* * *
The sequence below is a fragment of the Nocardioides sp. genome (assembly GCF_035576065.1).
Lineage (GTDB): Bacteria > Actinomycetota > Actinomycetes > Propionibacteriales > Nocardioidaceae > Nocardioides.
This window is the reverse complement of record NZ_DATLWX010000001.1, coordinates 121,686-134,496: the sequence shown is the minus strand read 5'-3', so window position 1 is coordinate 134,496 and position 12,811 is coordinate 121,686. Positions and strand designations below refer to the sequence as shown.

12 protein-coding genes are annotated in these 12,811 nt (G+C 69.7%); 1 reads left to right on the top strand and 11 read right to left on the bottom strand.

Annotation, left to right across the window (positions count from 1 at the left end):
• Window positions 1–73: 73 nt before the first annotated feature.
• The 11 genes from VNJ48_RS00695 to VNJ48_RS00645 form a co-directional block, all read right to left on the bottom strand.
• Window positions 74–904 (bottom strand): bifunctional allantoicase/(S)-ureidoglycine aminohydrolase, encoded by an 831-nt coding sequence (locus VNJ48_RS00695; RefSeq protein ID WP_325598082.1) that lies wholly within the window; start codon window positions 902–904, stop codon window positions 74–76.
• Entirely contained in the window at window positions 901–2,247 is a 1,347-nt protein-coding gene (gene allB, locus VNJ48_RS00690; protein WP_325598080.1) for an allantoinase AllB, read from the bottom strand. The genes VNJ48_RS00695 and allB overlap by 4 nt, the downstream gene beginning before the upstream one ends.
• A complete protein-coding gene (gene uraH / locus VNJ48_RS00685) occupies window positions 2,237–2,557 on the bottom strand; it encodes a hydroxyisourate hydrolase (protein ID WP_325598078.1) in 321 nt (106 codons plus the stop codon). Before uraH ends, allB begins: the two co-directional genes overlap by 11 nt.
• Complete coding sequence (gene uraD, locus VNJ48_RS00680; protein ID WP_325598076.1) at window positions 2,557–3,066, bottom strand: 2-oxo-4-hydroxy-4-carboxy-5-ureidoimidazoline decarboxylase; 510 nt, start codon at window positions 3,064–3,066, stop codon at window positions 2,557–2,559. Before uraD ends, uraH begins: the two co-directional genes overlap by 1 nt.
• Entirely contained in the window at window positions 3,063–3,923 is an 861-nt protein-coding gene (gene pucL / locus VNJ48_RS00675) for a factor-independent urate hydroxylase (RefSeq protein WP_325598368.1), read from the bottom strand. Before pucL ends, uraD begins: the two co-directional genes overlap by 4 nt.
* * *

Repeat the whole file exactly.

The sequence below is a fragment of the Nocardioides sp. genome (assembly GCF_035576065.1).
Lineage (GTDB): Bacteria > Actinomycetota > Actinomycetes > Propionibacteriales > Nocardioidaceae > Nocardioides.
This window is the reverse complement of record NZ_DATLWX010000001.1, coordinates 121,686-134,496: the sequence shown is the minus strand read 5'-3', so window position 1 is coordinate 134,496 and position 12,811 is coordinate 121,686. Positions and strand designations below refer to the sequence as shown.

12 protein-coding genes are annotated in these 12,811 nt (G+C 69.7%); 1 reads left to right on the top strand and 11 read right to left on the bottom strand.

Annotation, left to right across the window (positions count from 1 at the left end):
• Window positions 1–73: 73 nt before the first annotated feature.
• The 11 genes from VNJ48_RS00695 to VNJ48_RS00645 form a co-directional block, all read right to left on the bottom strand.
• Window positions 74–904 (bottom strand): bifunctional allantoicase/(S)-ureidoglycine aminohydrolase, encoded by an 831-nt coding sequence (locus VNJ48_RS00695; RefSeq protein ID WP_325598082.1) that lies wholly within the window; start codon window positions 902–904, stop codon window positions 74–76.
• Entirely contained in the window at window positions 901–2,247 is a 1,347-nt protein-coding gene (gene allB, locus VNJ48_RS00690; protein WP_325598080.1) for an allantoinase AllB, read from the bottom strand. The genes VNJ48_RS00695 and allB overlap by 4 nt, the downstream gene beginning before the upstream one ends.
• A complete protein-coding gene (gene uraH / locus VNJ48_RS00685) occupies window positions 2,237–2,557 on the bottom strand; it encodes a hydroxyisourate hydrolase (protein ID WP_325598078.1) in 321 nt (106 codons plus the stop codon). Before uraH ends, allB begins: the two co-directional genes overlap by 11 nt.
• Complete coding sequence (gene uraD, locus VNJ48_RS00680; protein ID WP_325598076.1) at window positions 2,557–3,066, bottom strand: 2-oxo-4-hydroxy-4-carboxy-5-ureidoimidazoline decarboxylase; 510 nt, start codon at window positions 3,064–3,066, stop codon at window positions 2,557–2,559. Before uraD ends, uraH begins: the two co-directional genes overlap by 1 nt.
• Entirely contained in the window at window positions 3,063–3,923 is an 861-nt protein-coding gene (gene pucL / locus VNJ48_RS00675) for a factor-independent urate hydroxylase (RefSeq protein WP_325598368.1), read from the bottom strand. Before pucL ends, uraD begins: the two co-directional genes overlap by 4 nt.